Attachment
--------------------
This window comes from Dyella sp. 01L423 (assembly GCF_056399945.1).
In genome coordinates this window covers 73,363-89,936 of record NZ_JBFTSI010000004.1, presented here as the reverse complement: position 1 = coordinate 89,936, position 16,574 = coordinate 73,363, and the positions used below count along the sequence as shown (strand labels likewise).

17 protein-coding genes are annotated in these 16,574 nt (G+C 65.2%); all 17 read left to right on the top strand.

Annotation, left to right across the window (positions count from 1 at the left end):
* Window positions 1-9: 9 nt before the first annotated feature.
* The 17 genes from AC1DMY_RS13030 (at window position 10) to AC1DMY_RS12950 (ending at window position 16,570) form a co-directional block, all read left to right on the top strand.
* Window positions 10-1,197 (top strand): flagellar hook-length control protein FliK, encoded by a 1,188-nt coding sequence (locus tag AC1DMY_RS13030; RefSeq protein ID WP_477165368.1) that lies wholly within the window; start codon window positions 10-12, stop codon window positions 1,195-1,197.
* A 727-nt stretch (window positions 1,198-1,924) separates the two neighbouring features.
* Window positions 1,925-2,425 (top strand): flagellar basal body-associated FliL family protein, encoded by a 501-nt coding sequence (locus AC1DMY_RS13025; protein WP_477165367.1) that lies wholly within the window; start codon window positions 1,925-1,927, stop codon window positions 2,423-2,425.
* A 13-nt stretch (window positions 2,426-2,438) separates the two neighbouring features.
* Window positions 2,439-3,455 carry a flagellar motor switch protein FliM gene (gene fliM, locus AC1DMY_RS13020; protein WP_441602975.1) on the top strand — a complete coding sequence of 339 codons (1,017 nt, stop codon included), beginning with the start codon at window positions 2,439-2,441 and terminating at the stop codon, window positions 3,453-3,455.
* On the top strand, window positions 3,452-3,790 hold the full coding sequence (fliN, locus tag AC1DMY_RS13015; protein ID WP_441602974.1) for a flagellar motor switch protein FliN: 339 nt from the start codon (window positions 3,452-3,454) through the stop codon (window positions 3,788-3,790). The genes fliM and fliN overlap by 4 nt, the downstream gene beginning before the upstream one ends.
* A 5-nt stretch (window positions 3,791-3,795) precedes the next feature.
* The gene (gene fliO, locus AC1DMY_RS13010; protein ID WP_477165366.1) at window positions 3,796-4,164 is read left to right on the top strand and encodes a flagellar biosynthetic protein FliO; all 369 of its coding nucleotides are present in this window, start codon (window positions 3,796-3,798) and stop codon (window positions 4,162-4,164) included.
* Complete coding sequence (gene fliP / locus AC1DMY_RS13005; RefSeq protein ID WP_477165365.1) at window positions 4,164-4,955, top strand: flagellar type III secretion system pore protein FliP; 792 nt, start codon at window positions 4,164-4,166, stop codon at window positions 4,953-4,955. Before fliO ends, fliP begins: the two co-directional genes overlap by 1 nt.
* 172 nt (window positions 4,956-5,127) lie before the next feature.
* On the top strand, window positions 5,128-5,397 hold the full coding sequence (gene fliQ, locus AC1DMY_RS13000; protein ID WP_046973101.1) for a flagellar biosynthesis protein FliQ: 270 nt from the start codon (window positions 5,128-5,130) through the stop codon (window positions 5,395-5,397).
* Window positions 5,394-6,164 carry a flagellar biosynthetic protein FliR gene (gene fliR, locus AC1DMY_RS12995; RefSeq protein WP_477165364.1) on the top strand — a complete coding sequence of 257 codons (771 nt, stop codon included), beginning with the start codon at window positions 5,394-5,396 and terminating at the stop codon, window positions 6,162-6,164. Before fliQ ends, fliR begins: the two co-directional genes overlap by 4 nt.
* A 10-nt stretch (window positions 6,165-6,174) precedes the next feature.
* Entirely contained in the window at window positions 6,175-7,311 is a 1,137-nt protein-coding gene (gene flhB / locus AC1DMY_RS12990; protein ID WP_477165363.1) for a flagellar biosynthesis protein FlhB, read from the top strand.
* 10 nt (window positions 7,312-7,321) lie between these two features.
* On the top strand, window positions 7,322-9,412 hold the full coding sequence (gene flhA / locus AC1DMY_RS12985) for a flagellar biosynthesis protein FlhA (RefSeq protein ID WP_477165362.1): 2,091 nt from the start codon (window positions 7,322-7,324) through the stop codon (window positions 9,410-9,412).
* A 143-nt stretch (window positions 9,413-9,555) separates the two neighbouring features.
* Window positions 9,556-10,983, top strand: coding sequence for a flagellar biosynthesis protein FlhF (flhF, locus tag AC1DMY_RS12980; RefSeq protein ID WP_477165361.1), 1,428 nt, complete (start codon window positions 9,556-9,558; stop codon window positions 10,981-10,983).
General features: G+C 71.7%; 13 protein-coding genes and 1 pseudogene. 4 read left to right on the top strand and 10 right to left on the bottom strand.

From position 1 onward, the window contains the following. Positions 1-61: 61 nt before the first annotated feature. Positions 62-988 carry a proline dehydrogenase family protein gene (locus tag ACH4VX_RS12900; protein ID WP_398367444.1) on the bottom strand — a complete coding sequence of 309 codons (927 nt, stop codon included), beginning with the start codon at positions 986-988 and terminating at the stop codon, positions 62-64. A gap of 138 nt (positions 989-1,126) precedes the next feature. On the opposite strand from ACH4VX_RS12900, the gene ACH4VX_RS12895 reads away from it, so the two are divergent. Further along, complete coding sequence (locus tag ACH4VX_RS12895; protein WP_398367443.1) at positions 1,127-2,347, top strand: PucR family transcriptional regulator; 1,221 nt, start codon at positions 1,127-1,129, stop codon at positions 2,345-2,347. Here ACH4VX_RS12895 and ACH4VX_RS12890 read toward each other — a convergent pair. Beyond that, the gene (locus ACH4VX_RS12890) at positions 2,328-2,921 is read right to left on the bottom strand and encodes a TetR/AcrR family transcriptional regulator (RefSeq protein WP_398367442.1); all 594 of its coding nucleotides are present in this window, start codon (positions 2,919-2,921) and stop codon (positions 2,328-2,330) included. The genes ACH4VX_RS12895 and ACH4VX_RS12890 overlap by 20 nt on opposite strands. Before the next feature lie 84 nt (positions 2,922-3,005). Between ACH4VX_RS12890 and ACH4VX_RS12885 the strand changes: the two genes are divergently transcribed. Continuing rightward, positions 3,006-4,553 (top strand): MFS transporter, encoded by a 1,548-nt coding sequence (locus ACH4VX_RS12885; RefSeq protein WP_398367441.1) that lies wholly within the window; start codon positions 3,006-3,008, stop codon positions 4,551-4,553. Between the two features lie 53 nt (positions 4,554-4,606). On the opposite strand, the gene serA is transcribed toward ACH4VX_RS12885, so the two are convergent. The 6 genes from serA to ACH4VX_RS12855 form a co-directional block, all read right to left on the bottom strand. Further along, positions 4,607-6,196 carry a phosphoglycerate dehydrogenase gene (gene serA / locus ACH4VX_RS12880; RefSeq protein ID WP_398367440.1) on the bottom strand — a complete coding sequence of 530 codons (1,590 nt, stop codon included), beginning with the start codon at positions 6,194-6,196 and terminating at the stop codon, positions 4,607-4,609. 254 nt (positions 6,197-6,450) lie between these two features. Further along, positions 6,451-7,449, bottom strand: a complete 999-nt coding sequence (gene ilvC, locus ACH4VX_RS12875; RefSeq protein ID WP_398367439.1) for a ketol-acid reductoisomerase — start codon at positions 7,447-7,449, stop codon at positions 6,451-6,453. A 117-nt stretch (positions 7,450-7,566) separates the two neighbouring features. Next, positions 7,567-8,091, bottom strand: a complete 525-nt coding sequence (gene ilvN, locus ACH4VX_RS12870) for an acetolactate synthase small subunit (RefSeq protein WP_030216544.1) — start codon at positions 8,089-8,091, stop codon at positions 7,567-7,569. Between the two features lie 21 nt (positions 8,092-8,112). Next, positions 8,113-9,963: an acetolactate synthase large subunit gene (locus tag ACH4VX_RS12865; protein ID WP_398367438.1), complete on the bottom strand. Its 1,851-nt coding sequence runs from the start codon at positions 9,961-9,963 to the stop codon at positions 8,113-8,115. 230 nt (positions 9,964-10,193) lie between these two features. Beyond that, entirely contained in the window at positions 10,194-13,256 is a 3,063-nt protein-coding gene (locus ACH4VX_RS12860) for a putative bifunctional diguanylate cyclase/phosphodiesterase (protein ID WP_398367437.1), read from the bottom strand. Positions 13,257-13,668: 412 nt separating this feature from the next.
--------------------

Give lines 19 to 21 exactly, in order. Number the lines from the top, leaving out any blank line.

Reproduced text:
* A 10-nt stretch (window positions 6,165-6,174) precedes the next feature.
* Entirely contained in the window at window positions 6,175-7,311 is a 1,137-nt protein-coding gene (gene flhB / locus AC1DMY_RS12990; protein ID WP_477165363.1) for a flagellar biosynthesis protein FlhB, read from the top strand.
* 10 nt (window positions 7,312-7,321) lie between these two features.